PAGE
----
Thanks to its promotion by figures from Hollywood (Richard Gere) and Silicon Valley (Steve Jobs), Buddhism in the West presents a ‘peaceful’ face. Yet Christians in Buddhist-majority Sri Lanka, as well as other minority religions, see things differently.
“To be Sri Lankan is to be Buddhist” is the commonly-held belief by more than 70% of Sri Lanka’s population who follow its philosophy. Race and religion are so intertwined that a 30-year war took place for the majority Buddhist Sinhala race to eventually reiterate their dominance over the minority Hindu Tamils.
The belief that, in Sri Lanka, Buddhism is tied to national identity is key to understanding the locals’ fear and opposition to minority religions, especially Christianity (7% of the population), Hinduism (12%) and Islam (9%) says Mahesh De Mel, Missions Director of the National Christian Evangelical Alliance of Sri Lanka (NCEASL): “Now, in Sri Lanka, we are the only nation in Asia – in the world – which is majority Sinhalese.
“To locals, to be Sinhalese is to be Buddhist, so they always try to protect our being a Sinhala Buddhist nation.”
“Locals think Christianity is a new kind of colonization,” he goes on, noting tension when Christians visit local villages, where it is assumed they are paid to evangelise: “They think you have a CIA agenda.”
From village level all the way up to central government, “protectiveness for Buddhism is all encompassing,” he says, though he also says new President Mathripala Sirisena, who assumed office in Jan. 2015, is more tolerant of minorities than his predecessor.
Small wins for minority groups under the new president have led to Christian and Muslim representatives in government, but the leadership keeps one eye on its electorate: “The government is bound to maintain a healthy relationship with the [Buddhist] majority,” says De Mel.
Former President Mahinda Rajapaska is connected with the Buddhist extremist group Bodu Bala Sena, which has been responsible for attacks on Christians, says De Mel. He believes there is local support for extremist attacks on religious minorities, but that it is hidden. “We don’t see many organised extremist groups having much say in public. But, since January 2015, we have seen more than 140 incidents against Christians,” he says.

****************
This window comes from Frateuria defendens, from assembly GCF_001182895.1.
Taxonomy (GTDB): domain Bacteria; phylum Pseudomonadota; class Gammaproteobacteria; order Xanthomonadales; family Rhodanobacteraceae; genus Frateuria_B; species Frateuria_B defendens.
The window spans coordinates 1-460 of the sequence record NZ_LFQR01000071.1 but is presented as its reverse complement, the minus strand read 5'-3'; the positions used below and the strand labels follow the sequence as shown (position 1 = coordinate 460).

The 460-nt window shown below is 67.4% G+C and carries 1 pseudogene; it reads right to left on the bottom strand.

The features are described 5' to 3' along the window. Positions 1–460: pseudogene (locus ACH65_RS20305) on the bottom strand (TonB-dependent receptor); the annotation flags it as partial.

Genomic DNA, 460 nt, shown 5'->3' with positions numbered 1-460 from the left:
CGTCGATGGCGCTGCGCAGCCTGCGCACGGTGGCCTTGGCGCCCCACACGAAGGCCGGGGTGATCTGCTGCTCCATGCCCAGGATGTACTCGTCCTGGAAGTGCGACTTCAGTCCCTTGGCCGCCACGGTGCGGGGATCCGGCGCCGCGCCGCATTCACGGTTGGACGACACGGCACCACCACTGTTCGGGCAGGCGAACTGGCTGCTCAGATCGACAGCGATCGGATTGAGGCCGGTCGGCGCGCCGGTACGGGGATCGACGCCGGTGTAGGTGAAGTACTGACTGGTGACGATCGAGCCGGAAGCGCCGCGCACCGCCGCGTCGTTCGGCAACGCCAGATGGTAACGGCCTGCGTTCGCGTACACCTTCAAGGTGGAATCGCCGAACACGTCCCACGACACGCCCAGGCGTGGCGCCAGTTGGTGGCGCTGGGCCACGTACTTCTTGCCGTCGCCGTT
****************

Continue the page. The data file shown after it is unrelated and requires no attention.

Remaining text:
NCEASL has mapped incidents of state-sanctioned church closures, arson, stoning, vandalism, mob attacks and threats across the country between January 2013 and June 2016. Its statistics show a ‘high’ at the beginning of the mapping project, followed by figures remaining steady for the last three years, with no real drop-off of recorded attacks.
Church attacks and closures have declined since January 2015 under the new presidency, but reports of intimidation have been climbing since 2013. Physical attacks remain constant at about one per month, NCEASL figures show.
What happened at Lalith* and Dinesh’s* churches is typical of the different levels of attack. Lalith’s church in Wattala, western Sri Lanka, was approached by a mob of locals, including Buddhist monks, who threatened to burn down the church – with him, his wife and three children inside. The monks decided they didn’t want his church next to a Buddhist temple, even though it had been there for six years already. They registered a complaint against Lalith, but he was acquitted by a judge who used new legislation on religious freedom to discharge both him and his church.